Greg Johnson (left) of Citizen restaurant with farmer Steve Duling. (Photo by Stephanie Breijo)
The day before the handoff, Greg Johnson sends a text to nail down the time and the place. The usual is a Wawa parking lot, but the spot used to be at a Food Lion — that is, until a woman interrupted the deal and asked Johnson and his connection to call the police. Another time, a man rolled up trying to sell them a guitar out of a pickup. “We finally had to give that one up,” laughs farmer Steve Duling. “It got too strange.”
It’s a long drive to Duling’s Mechanicville farm, with U.S. 301 threading Johnson’s Citizen restaurant in downtown Richmond to the land where the goods are grown. It’s a drive Johnson makes on the occasion he doesn’t meet at the Wawa, where hundreds of eggs change hands. “Fifty-two weeks a year,” he says. “I don’t think we ever skip a week.” Here on Duling’s farm and on the plate at Citizen, it’s clear why they don’t: Roughly 300 chickens rotate through 10 acres, which keeps the birds on fresh soil. Pair this with a diet of whole grain, ground corn and beans, and you’ve got a final product worth all those weekly drives and parking lot deals: a supple farm-fresh egg with the yellowest, firmest yolk you ever did see.
Quality ingredients can make a dish and elevate a restaurant, but sometimes they’re catch as catch can, and they’re almost always worth the extra effort. It’s why a handful of area chefs and restaurateurs find themselves in parking lots and long stretches of highway, rushing out at a moment’s notice or securing weekly meetings to get the best they can.
“It’s like a shady drug deal,” says Aaron Cross, Rancho T’s executive chef. “All I get is a text: ‘I’ll be [there] in 25 minutes.’ I show up with the money, we go our separate ways.”
Between house-made tacos, tamales, empanadas and daily specials made with corn flour, he needs a lot of masa at his Latin American restaurant. After some trial and error, Cross, along with Rancho T owners Tuffy Stone and Ed Vasaio, decided on Minsa — a specific brand of corn flour that results in a light, pillowy texture. It took weeks of Latin-market visits, a handful of conversations in Cross’ broken Spanish and a number of delivery no-shows until the chef finally located the masa’s distributor and set up a regular meeting time, or as regular a meeting time as these things can be. The driver calls Cross every two weeks just before entering Richmond and Cross shoots out to meet in a parking lot, pulls his Jeep up to the back of the truck, and loads it up.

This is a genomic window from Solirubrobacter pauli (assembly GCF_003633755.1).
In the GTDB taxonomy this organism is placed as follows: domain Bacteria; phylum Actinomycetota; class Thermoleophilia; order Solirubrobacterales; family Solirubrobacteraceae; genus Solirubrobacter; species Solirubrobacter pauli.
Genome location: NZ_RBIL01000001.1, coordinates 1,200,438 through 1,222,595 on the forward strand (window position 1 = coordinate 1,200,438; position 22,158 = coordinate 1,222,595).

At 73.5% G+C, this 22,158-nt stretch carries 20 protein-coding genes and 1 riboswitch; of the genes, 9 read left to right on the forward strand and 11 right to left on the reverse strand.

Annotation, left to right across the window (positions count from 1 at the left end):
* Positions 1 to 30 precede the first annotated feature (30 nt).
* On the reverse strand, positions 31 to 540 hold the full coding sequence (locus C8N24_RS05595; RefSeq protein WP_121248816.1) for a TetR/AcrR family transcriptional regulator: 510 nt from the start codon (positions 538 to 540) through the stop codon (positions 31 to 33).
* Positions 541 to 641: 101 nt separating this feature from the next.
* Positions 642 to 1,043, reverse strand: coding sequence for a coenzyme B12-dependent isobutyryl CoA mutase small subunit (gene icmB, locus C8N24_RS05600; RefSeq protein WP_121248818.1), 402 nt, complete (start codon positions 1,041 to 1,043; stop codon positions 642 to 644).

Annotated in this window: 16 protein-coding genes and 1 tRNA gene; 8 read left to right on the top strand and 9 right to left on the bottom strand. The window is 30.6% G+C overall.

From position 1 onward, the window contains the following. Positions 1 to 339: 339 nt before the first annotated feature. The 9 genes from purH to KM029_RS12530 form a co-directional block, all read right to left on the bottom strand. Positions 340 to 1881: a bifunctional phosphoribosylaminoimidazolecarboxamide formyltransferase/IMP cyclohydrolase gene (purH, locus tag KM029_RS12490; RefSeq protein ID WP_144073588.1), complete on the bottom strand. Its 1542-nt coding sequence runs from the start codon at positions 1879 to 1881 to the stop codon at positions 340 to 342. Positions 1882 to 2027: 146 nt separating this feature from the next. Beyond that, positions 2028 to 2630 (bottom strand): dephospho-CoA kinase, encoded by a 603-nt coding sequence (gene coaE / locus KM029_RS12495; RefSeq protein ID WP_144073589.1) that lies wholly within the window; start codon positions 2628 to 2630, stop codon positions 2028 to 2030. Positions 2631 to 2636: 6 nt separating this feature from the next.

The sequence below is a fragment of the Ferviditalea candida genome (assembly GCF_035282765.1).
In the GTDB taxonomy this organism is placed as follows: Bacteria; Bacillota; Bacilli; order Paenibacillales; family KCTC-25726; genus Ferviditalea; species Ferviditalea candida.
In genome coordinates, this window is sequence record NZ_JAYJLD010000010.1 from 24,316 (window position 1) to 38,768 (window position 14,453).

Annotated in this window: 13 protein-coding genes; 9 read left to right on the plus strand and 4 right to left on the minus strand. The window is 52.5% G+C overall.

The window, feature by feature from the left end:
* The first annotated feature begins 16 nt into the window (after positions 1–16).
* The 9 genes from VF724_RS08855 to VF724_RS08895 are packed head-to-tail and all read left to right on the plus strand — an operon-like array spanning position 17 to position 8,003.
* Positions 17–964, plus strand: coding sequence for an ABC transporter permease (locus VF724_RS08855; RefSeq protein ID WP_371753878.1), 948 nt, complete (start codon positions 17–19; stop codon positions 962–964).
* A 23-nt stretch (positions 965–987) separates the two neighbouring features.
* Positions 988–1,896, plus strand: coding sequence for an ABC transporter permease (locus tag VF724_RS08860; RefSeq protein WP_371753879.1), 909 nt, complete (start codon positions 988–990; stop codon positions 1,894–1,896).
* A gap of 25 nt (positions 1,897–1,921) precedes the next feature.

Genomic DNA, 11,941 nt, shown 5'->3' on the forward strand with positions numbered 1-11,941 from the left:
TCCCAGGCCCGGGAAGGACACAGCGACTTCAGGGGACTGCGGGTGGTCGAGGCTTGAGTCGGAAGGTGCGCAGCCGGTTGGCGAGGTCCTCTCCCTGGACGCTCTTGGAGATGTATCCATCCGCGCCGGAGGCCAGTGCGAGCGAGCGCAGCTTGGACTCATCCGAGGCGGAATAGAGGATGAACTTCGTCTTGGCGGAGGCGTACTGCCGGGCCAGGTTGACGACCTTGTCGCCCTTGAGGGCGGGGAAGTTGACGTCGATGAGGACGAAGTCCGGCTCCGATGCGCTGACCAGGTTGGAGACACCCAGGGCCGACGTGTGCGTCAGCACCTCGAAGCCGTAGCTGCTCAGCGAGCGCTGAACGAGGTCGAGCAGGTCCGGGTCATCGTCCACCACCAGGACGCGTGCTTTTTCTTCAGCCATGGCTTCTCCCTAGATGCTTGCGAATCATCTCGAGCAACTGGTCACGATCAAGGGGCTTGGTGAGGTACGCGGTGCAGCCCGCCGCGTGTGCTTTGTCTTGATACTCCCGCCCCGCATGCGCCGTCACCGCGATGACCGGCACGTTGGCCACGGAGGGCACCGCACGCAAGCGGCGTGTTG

“It’s the wildest thing, because sometimes the drivers change and sometimes they want me to meet at the West End, so it’s like, new parking lot, new spot,” he says, adding, “And then it’s like, ‘All right, I’ll be there,’ otherwise I won’t see them for another two weeks.”
Back downtown, chef Ida Daniels of Africanne on Main says it’s as much about the price as it is about availability. It can be difficult finding affordable, quality halal meats, but because she only cooks beef, lamb, oxtail and goat on Thursdays and Fridays, a quick stop at a regional halal market can usually tide over the busy lunch buffet and catering operation until she needs to place a larger order. When she does, the chef wakes up at 4 or 5 a.m., drives the roughly 100 miles to Lorton or Washington, D.C., then immediately heads back to Richmond.
So is the trek worth it? Just how much does it save? “If you think about it, probably not much or none at all. When you factor in the time and the gas and all of that, you probably will have enough to buy maybe a root beer,” she says, laughing. “It’s just when you want quantity, you want to go there and save more.”